Furthermore, anti-gun-control groups have been increasingly bold in pushing their agenda. They recently convinced the House leadership that the only way they could muster enough votes to pass a bill granting the District of Columbia a voting Representative was to include a provision that would largely gut the remaining gun-control laws in the District.

Other gun-rights groups have become more brazen in their public demonstrations, with one organization encouraging participants to bring their guns to a rally Monday in a national park in Virginia just outside of D.C.

In 2009, anti-gun-control groups spent almost $5 million on federal lobbying compared with the $261,000 that gun-control groups spent, according to a CQ MoneyLine analysis of lobbying disclosure reports filed with Congress.

The top-spending gun-control group, Mayors Against Illegal Guns Action Fund, spent $123,00 last year, most of which was paid to the Democratic lobbying firm the Raben Group.

The National Rifle Association, the biggest anti-gun-control group, shelled out $1.9 million on lobbying in 2009. It was followed by Gun Owners of America, which spent $1.4 million, and the Citizens Committee for the Right to Keep and Bear Arms, which spent $1 million.

“It is a very powerful lobby. They are very good at what they do. They are good at intimidating lawmakers,” said Tom Mauser, the spokesman for Colorado Ceasefire, whose son was killed in the Columbine shootings.

Even though Colorado voters approved a referendum that closed the gun show loophole in 2000, Mauser said the surrounding states have not, meaning that guns purchased by people with criminal records are still coming into the state.

An NRA spokeswoman said Monday that the group did not want to respond to the latest lobbying effort by the mayors until it had been officially announced.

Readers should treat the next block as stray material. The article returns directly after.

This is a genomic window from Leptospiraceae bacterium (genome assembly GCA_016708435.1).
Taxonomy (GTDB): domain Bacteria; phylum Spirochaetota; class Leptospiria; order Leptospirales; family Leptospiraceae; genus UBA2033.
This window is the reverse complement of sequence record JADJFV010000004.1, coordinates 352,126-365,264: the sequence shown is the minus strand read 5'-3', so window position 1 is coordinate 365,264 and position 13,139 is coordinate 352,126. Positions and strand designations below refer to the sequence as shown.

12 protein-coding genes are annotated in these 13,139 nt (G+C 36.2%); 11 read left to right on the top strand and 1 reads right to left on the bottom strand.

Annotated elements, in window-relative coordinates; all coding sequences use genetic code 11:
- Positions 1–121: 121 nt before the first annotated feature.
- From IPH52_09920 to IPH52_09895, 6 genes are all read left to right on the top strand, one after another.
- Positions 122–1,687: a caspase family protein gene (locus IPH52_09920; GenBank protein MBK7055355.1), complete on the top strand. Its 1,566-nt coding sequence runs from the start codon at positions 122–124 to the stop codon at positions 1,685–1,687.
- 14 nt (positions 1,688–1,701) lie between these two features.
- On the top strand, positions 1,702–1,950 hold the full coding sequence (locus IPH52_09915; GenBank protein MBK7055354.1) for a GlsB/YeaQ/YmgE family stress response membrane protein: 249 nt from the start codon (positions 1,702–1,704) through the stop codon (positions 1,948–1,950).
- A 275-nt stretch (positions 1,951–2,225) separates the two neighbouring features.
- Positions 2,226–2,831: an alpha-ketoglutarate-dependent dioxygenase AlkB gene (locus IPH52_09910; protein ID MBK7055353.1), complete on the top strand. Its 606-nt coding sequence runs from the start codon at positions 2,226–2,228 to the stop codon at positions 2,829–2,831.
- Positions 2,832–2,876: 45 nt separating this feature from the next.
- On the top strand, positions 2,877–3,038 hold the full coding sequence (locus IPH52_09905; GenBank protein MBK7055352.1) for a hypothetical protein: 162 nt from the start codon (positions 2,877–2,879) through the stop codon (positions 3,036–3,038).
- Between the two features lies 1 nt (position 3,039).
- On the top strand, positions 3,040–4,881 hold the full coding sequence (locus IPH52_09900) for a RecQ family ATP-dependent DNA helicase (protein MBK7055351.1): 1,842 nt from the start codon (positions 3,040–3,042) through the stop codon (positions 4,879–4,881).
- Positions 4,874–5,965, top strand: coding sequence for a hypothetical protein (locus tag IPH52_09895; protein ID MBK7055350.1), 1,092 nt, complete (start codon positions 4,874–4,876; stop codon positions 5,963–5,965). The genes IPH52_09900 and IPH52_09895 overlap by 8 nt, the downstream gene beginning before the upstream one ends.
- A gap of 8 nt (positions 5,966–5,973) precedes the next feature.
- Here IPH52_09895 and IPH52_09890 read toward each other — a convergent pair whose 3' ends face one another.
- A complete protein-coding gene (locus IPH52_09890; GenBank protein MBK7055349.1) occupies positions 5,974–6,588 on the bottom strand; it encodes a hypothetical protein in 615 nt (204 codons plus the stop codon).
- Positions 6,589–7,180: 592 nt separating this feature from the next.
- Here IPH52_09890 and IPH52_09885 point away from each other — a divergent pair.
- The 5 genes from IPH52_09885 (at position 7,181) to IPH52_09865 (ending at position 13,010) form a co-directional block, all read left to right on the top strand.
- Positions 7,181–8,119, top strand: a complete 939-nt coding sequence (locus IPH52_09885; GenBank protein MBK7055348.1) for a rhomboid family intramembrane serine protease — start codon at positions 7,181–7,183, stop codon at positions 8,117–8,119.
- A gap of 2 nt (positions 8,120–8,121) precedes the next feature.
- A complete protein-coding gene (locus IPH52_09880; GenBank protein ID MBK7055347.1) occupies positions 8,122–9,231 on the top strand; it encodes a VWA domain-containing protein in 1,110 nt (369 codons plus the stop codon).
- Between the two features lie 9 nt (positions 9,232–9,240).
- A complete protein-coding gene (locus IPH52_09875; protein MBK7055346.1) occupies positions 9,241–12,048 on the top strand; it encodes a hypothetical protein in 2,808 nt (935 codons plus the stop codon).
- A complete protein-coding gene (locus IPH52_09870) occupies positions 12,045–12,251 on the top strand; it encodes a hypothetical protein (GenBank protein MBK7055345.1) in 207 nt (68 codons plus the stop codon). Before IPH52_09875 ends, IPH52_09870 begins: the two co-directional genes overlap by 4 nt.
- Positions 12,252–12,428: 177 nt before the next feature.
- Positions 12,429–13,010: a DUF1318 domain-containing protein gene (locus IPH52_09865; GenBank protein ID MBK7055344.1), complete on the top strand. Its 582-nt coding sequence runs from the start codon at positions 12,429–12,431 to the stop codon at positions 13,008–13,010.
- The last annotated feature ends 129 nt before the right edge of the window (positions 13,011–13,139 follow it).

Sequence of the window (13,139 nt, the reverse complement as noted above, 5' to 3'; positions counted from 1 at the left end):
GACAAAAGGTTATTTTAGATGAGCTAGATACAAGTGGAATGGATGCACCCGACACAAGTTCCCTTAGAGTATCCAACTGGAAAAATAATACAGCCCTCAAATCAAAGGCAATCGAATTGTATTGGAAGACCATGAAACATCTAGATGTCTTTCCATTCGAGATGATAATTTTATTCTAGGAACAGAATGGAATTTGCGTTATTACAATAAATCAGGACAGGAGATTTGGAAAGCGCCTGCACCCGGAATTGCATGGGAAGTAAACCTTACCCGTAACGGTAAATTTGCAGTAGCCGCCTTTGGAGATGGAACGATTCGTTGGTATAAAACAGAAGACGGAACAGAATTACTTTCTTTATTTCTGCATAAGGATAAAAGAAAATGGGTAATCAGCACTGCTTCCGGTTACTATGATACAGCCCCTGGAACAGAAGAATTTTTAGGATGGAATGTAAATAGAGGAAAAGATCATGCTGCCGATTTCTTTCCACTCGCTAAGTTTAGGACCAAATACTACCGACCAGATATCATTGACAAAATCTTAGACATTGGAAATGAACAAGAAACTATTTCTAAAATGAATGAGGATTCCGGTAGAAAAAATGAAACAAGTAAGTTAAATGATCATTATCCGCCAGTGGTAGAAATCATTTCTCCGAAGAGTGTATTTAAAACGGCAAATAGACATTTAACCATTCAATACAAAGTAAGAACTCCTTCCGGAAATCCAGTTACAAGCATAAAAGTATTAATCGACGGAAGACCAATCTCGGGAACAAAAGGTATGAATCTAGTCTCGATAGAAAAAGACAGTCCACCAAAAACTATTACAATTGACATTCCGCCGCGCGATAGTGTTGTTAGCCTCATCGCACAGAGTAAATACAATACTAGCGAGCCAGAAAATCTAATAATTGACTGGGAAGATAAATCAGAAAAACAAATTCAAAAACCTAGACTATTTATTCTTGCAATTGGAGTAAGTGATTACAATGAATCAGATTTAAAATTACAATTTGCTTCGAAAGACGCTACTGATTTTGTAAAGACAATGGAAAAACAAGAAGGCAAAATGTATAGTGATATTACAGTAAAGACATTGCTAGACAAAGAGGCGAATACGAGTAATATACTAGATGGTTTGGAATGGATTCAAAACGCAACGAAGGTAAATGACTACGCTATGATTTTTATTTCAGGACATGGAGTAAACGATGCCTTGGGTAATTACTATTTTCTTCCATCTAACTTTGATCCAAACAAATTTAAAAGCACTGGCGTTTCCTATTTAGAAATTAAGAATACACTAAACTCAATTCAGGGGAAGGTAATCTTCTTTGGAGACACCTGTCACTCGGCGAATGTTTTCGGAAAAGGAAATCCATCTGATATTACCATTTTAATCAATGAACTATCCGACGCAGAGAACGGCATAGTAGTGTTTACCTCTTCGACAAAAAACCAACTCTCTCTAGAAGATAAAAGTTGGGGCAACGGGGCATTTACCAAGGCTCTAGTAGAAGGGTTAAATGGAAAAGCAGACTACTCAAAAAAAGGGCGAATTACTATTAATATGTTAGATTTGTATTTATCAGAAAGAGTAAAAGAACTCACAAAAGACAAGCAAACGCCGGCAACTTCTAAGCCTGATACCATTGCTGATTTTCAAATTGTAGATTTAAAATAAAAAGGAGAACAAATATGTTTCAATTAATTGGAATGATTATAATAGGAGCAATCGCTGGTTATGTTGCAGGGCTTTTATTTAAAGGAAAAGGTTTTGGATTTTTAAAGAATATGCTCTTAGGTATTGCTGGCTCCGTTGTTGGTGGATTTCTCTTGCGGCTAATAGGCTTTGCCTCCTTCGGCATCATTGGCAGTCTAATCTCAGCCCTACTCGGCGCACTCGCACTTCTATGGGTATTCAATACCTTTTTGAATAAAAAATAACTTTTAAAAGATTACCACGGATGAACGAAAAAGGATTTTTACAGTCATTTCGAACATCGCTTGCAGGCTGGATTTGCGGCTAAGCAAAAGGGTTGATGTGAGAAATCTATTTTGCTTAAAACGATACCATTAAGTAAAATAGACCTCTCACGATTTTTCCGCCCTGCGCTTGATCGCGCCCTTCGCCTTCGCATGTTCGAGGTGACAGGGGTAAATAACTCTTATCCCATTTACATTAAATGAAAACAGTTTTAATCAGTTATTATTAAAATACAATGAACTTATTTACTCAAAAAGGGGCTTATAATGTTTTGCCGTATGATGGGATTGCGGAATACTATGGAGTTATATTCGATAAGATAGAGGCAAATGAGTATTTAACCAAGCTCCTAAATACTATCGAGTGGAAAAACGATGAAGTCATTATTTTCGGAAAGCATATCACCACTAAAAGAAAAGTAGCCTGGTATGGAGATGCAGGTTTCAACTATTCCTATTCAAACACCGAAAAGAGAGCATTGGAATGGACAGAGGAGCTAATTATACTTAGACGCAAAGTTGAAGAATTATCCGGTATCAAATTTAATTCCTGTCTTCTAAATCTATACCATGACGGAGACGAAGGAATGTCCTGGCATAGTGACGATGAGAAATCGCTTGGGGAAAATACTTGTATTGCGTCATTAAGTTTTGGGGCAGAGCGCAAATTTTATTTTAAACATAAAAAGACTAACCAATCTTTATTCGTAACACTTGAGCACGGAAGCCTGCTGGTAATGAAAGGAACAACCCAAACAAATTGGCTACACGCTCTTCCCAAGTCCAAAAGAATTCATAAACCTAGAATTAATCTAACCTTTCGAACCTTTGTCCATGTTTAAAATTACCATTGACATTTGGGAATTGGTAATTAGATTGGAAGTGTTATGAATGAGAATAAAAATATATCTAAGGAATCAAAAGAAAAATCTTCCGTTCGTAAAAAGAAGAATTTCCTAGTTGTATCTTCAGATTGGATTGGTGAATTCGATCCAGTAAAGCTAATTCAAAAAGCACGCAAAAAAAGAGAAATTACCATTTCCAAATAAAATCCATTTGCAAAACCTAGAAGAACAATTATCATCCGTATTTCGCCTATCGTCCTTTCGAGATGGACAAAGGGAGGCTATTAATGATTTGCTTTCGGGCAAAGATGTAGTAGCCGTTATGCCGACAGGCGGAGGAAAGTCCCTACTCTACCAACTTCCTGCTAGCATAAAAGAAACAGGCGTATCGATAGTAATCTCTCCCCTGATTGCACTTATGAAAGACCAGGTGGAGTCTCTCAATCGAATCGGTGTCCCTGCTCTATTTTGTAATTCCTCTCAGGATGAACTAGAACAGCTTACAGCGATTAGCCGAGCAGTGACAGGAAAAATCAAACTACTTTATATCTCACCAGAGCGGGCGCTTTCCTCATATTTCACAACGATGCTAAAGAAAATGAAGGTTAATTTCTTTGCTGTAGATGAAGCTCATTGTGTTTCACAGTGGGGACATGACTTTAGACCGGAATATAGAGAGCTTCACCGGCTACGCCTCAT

However, the NRA Institute for Legislative Action has posted on its Web site a rebuttal to what it called “the Gun Show Myth.”

The NRA said official firearm dealers are required to conduct background checks on those buying guns at shows. Only a person who is not a dealer can sell a firearm from his personal collection without conducting a background check. The gun group said less than 1 percent of criminals obtain their guns from gun shows.

“Many legislators have proposed to restrict gun show sales, but their proposals would simply create a bureaucratic nightmare — shutting down the shows while leaving criminal markets untouched,” the NRA statement said.

In 1999, the Senate included a provision to close the gun show loophole as an amendment to a juvenile justice bill. The legislation passed by one vote, with then-Vice President Al Gore casting the tie-breaking vote, but the provision died in conference.

While the measure has languished, advocates for the bill say the public is on their side. They cite a survey done last year by Republican pollster Frank Luntz for the mayors group that found 69 percent of NRA gun owners favor the background checks at gun shows.

They also argue that moves by some of the most conservative gun groups, such as bringing guns to political rallies and into Starbucks, could backfire.

“It will actively help our side when people see how extreme it is getting,” Mauser said.